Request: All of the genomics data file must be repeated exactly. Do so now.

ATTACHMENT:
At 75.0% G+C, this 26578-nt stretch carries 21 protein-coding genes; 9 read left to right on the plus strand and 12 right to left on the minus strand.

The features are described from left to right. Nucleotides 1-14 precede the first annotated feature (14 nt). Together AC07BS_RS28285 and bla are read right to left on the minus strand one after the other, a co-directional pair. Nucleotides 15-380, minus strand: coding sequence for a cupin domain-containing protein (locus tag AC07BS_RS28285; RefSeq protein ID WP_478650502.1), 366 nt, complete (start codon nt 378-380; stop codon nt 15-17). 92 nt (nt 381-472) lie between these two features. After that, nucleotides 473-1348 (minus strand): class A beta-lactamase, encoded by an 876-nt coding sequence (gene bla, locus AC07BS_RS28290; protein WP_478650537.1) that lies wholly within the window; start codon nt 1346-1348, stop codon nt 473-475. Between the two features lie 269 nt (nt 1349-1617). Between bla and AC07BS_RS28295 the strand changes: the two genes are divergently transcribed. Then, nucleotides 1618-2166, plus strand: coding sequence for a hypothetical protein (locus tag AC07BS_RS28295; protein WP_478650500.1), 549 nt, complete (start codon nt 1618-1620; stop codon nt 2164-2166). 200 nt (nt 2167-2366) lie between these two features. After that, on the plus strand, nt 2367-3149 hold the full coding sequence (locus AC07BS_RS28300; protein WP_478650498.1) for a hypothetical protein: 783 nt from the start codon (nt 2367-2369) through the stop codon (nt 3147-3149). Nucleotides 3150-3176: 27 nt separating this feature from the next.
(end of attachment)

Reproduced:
At 75.0% G+C, this 26578-nt stretch carries 21 protein-coding genes; 9 read left to right on the plus strand and 12 right to left on the minus strand.

The features are described from left to right. Nucleotides 1-14 precede the first annotated feature (14 nt). Together AC07BS_RS28285 and bla are read right to left on the minus strand one after the other, a co-directional pair. Nucleotides 15-380, minus strand: coding sequence for a cupin domain-containing protein (locus tag AC07BS_RS28285; RefSeq protein ID WP_478650502.1), 366 nt, complete (start codon nt 378-380; stop codon nt 15-17). 92 nt (nt 381-472) lie between these two features. After that, nucleotides 473-1348 (minus strand): class A beta-lactamase, encoded by an 876-nt coding sequence (gene bla, locus AC07BS_RS28290; protein WP_478650537.1) that lies wholly within the window; start codon nt 1346-1348, stop codon nt 473-475. Between the two features lie 269 nt (nt 1349-1617). Between bla and AC07BS_RS28295 the strand changes: the two genes are divergently transcribed. Then, nucleotides 1618-2166, plus strand: coding sequence for a hypothetical protein (locus tag AC07BS_RS28295; protein WP_478650500.1), 549 nt, complete (start codon nt 1618-1620; stop codon nt 2164-2166). 200 nt (nt 2167-2366) lie between these two features. After that, on the plus strand, nt 2367-3149 hold the full coding sequence (locus AC07BS_RS28300; protein WP_478650498.1) for a hypothetical protein: 783 nt from the start codon (nt 2367-2369) through the stop codon (nt 3147-3149). Nucleotides 3150-3176: 27 nt separating this feature from the next.